Many MSPs find success with activities such as tabletop exercises, in which individuals involved with incident response are tasked with playing out a threat scenario in real time with the resources they have available. Stress testing people and procedures with “real-life” examples shows flaws and gaps while also highlighting strengths, leaving teams more confident in their ability to respond to security issues as they arise. Along with adequate stress testing, MSPs and businesses both need to have backup and recovery plans in place and well-tested. Ensuring important data is protected and recoverable is a critical component of any comprehensive security practice.
As MSPs grow more familiar with testing, they can and should encourage the SMBs they work with to enact similar processes. Security is a two-way street, and simply purchasing and implementing a tech stack is not enough for SMBs to be secure from today’s threats. Proper training, testing, and awareness are just as important as having the right tools in place. There is no way to promise absolute safety from cyber risks, but practice amongst team members can at least prepare teams for the worst-case scenario and allow time to improve plans before they are needed. Everything an MSP does to protect their own business should be encouraged at the proper scale for their clients and vice versa. Providers have an opportunity to lead by example with the SMBs they serve to ensure all parts of the business partnership are following best practices.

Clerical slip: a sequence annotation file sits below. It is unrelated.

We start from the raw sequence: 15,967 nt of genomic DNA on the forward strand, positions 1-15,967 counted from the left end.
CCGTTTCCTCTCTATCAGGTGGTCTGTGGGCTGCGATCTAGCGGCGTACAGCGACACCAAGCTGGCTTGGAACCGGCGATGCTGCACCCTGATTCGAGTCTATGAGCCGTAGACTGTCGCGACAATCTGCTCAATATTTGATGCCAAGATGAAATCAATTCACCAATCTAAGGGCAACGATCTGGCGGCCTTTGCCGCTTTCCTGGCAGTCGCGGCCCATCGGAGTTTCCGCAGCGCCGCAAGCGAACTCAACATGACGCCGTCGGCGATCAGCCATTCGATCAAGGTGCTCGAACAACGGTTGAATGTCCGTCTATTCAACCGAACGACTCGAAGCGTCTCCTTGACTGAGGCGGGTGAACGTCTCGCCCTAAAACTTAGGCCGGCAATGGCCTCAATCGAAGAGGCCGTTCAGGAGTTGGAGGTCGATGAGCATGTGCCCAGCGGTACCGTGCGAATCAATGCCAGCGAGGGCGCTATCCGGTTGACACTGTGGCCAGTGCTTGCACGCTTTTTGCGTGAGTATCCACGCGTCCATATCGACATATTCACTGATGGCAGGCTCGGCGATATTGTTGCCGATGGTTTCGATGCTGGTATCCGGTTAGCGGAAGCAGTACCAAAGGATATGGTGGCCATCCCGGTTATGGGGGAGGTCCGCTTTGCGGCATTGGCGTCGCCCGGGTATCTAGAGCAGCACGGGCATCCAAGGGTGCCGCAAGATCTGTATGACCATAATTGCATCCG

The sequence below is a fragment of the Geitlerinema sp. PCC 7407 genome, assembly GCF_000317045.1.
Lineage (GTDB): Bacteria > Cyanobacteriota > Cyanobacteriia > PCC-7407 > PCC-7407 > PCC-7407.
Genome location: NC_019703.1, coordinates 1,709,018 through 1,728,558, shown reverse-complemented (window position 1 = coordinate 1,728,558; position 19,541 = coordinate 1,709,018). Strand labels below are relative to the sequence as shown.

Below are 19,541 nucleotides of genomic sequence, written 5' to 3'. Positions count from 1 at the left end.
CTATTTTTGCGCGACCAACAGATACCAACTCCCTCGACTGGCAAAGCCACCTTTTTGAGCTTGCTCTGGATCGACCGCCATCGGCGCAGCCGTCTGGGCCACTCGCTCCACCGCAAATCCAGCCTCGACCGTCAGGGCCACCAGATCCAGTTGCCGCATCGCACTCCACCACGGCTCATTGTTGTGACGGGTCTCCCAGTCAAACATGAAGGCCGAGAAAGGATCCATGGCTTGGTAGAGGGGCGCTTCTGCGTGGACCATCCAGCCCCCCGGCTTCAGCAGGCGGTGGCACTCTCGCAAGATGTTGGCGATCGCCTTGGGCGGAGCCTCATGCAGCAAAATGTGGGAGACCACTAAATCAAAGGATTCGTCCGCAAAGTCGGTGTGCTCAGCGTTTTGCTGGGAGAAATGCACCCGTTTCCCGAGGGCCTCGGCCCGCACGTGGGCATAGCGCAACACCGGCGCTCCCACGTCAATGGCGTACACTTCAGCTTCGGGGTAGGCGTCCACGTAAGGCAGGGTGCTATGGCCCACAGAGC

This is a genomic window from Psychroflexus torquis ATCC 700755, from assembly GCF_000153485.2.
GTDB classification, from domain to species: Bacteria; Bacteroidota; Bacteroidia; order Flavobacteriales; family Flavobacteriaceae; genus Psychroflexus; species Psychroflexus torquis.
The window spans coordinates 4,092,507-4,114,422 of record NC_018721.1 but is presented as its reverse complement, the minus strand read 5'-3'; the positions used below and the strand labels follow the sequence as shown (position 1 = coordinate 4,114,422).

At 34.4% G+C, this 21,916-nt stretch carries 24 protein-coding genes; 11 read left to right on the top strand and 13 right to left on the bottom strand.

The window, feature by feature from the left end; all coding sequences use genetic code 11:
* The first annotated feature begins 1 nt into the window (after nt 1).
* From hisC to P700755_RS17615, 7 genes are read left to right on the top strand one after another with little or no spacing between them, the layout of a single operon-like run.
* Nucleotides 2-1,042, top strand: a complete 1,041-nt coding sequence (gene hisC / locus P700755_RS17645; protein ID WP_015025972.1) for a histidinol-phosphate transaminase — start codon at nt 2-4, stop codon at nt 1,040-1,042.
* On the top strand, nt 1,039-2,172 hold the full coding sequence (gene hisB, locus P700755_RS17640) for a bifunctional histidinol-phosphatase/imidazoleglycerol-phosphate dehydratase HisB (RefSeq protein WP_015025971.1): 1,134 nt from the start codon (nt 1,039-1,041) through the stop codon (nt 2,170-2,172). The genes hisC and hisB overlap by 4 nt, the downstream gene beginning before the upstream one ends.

Looking ahead to future threats